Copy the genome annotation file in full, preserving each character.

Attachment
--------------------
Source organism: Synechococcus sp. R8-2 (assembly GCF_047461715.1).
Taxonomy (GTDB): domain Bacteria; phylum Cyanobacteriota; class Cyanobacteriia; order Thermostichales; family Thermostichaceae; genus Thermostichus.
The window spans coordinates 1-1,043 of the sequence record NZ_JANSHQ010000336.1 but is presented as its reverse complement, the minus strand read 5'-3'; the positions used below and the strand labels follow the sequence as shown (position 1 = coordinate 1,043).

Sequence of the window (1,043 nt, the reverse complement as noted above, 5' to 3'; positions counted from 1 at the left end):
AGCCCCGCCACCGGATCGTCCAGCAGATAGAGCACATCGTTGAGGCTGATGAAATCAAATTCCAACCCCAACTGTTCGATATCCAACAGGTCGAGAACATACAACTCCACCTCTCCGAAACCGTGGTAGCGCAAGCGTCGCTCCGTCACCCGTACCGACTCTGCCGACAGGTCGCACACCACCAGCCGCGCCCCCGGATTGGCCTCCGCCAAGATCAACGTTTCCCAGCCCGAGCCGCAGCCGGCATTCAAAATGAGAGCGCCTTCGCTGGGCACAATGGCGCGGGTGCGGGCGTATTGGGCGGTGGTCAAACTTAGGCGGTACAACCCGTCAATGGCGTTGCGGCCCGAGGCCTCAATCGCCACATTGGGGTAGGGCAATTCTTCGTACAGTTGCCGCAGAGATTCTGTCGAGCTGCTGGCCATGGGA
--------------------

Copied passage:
Source organism: Synechococcus sp. R8-2 (assembly GCF_047461715.1).
Taxonomy (GTDB): domain Bacteria; phylum Cyanobacteriota; class Cyanobacteriia; order Thermostichales; family Thermostichaceae; genus Thermostichus.
The window spans coordinates 1-1,043 of the sequence record NZ_JANSHQ010000336.1 but is presented as its reverse complement, the minus strand read 5'-3'; the positions used below and the strand labels follow the sequence as shown (position 1 = coordinate 1,043).

Sequence of the window (1,043 nt, the reverse complement as noted above, 5' to 3'; positions counted from 1 at the left end):
AGCCCCGCCACCGGATCGTCCAGCAGATAGAGCACATCGTTGAGGCTGATGAAATCAAATTCCAACCCCAACTGTTCGATATCCAACAGGTCGAGAACATACAACTCCACCTCTCCGAAACCGTGGTAGCGCAAGCGTCGCTCCGTCACCCGTACCGACTCTGCCGACAGGTCGCACACCACCAGCCGCGCCCCCGGATTGGCCTCCGCCAAGATCAACGTTTCCCAGCCCGAGCCGCAGCCGGCATTCAAAATGAGAGCGCCTTCGCTGGGCACAATGGCGCGGGTGCGGGCGTATTGGGCGGTGGTCAAACTTAGGCGGTACAACCCGTCAATGGCGTTGCGGCCCGAGGCCTCAATCGCCACATTGGGGTAGGGCAATTCTTCGTACAGTTGCCGCAGAGATTCTGTCGAGCTGCTGGCCATGGGA